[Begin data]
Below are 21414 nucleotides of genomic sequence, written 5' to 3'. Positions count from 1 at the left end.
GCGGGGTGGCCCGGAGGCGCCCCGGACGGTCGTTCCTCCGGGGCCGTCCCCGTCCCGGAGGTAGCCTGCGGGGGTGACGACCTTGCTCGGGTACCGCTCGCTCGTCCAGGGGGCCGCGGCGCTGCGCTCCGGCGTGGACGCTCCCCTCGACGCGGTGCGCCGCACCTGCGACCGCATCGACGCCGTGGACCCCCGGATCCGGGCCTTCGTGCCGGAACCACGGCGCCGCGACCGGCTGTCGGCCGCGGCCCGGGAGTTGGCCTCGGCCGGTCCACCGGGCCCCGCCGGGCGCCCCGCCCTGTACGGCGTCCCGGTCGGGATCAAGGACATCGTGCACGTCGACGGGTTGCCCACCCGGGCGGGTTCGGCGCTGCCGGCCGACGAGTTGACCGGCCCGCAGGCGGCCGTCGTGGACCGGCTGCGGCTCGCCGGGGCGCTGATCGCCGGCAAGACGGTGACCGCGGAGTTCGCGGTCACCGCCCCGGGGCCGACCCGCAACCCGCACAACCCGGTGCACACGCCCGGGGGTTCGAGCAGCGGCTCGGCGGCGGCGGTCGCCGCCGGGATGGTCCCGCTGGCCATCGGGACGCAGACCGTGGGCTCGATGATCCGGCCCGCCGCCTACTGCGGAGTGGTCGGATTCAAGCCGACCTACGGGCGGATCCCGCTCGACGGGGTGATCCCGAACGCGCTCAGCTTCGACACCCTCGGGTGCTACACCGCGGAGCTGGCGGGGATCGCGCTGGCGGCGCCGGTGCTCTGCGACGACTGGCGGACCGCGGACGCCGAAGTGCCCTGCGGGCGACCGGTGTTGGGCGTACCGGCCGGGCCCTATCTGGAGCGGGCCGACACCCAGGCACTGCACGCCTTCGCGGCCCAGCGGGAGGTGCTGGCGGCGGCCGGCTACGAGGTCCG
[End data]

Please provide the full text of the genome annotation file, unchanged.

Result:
Below are 21414 nucleotides of genomic sequence, written 5' to 3'. Positions count from 1 at the left end.
GCGGGGTGGCCCGGAGGCGCCCCGGACGGTCGTTCCTCCGGGGCCGTCCCCGTCCCGGAGGTAGCCTGCGGGGGTGACGACCTTGCTCGGGTACCGCTCGCTCGTCCAGGGGGCCGCGGCGCTGCGCTCCGGCGTGGACGCTCCCCTCGACGCGGTGCGCCGCACCTGCGACCGCATCGACGCCGTGGACCCCCGGATCCGGGCCTTCGTGCCGGAACCACGGCGCCGCGACCGGCTGTCGGCCGCGGCCCGGGAGTTGGCCTCGGCCGGTCCACCGGGCCCCGCCGGGCGCCCCGCCCTGTACGGCGTCCCGGTCGGGATCAAGGACATCGTGCACGTCGACGGGTTGCCCACCCGGGCGGGTTCGGCGCTGCCGGCCGACGAGTTGACCGGCCCGCAGGCGGCCGTCGTGGACCGGCTGCGGCTCGCCGGGGCGCTGATCGCCGGCAAGACGGTGACCGCGGAGTTCGCGGTCACCGCCCCGGGGCCGACCCGCAACCCGCACAACCCGGTGCACACGCCCGGGGGTTCGAGCAGCGGCTCGGCGGCGGCGGTCGCCGCCGGGATGGTCCCGCTGGCCATCGGGACGCAGACCGTGGGCTCGATGATCCGGCCCGCCGCCTACTGCGGAGTGGTCGGATTCAAGCCGACCTACGGGCGGATCCCGCTCGACGGGGTGATCCCGAACGCGCTCAGCTTCGACACCCTCGGGTGCTACACCGCGGAGCTGGCGGGGATCGCGCTGGCGGCGCCGGTGCTCTGCGACGACTGGCGGACCGCGGACGCCGAAGTGCCCTGCGGGCGACCGGTGTTGGGCGTACCGGCCGGGCCCTATCTGGAGCGGGCCGACACCCAGGCACTGCACGCCTTCGCGGCCCAGCGGGAGGTGCTGGCGGCGGCCGGCTACGAGGTCCG